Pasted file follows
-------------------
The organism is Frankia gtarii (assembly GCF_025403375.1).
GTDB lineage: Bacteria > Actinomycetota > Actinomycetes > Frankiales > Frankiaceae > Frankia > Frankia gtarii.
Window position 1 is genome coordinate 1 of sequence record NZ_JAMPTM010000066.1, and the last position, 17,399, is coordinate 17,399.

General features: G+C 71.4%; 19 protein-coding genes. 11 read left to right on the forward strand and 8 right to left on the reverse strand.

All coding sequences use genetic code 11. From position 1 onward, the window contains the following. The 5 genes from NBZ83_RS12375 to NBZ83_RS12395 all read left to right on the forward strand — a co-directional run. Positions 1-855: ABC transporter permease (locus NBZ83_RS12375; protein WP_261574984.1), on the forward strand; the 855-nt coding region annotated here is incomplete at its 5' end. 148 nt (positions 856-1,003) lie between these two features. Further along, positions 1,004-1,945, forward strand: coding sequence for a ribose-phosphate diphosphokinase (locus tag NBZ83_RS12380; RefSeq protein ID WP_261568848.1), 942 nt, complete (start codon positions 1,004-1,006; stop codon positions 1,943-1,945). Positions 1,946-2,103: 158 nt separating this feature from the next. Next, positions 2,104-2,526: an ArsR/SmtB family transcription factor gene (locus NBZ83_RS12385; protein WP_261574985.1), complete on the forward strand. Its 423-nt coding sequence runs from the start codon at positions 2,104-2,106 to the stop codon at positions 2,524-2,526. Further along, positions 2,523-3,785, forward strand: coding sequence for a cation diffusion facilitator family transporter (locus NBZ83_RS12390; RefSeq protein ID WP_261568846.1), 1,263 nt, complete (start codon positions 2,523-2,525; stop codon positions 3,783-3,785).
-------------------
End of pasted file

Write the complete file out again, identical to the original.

The organism is Frankia gtarii (assembly GCF_025403375.1).
GTDB lineage: Bacteria > Actinomycetota > Actinomycetes > Frankiales > Frankiaceae > Frankia > Frankia gtarii.
Window position 1 is genome coordinate 1 of sequence record NZ_JAMPTM010000066.1, and the last position, 17,399, is coordinate 17,399.

General features: G+C 71.4%; 19 protein-coding genes. 11 read left to right on the forward strand and 8 right to left on the reverse strand.

All coding sequences use genetic code 11. From position 1 onward, the window contains the following. The 5 genes from NBZ83_RS12375 to NBZ83_RS12395 all read left to right on the forward strand — a co-directional run. Positions 1-855: ABC transporter permease (locus NBZ83_RS12375; protein WP_261574984.1), on the forward strand; the 855-nt coding region annotated here is incomplete at its 5' end. 148 nt (positions 856-1,003) lie between these two features. Further along, positions 1,004-1,945, forward strand: coding sequence for a ribose-phosphate diphosphokinase (locus tag NBZ83_RS12380; RefSeq protein ID WP_261568848.1), 942 nt, complete (start codon positions 1,004-1,006; stop codon positions 1,943-1,945). Positions 1,946-2,103: 158 nt separating this feature from the next. Next, positions 2,104-2,526: an ArsR/SmtB family transcription factor gene (locus NBZ83_RS12385; protein WP_261574985.1), complete on the forward strand. Its 423-nt coding sequence runs from the start codon at positions 2,104-2,106 to the stop codon at positions 2,524-2,526. Further along, positions 2,523-3,785, forward strand: coding sequence for a cation diffusion facilitator family transporter (locus NBZ83_RS12390; RefSeq protein ID WP_261568846.1), 1,263 nt, complete (start codon positions 2,523-2,525; stop codon positions 3,783-3,785).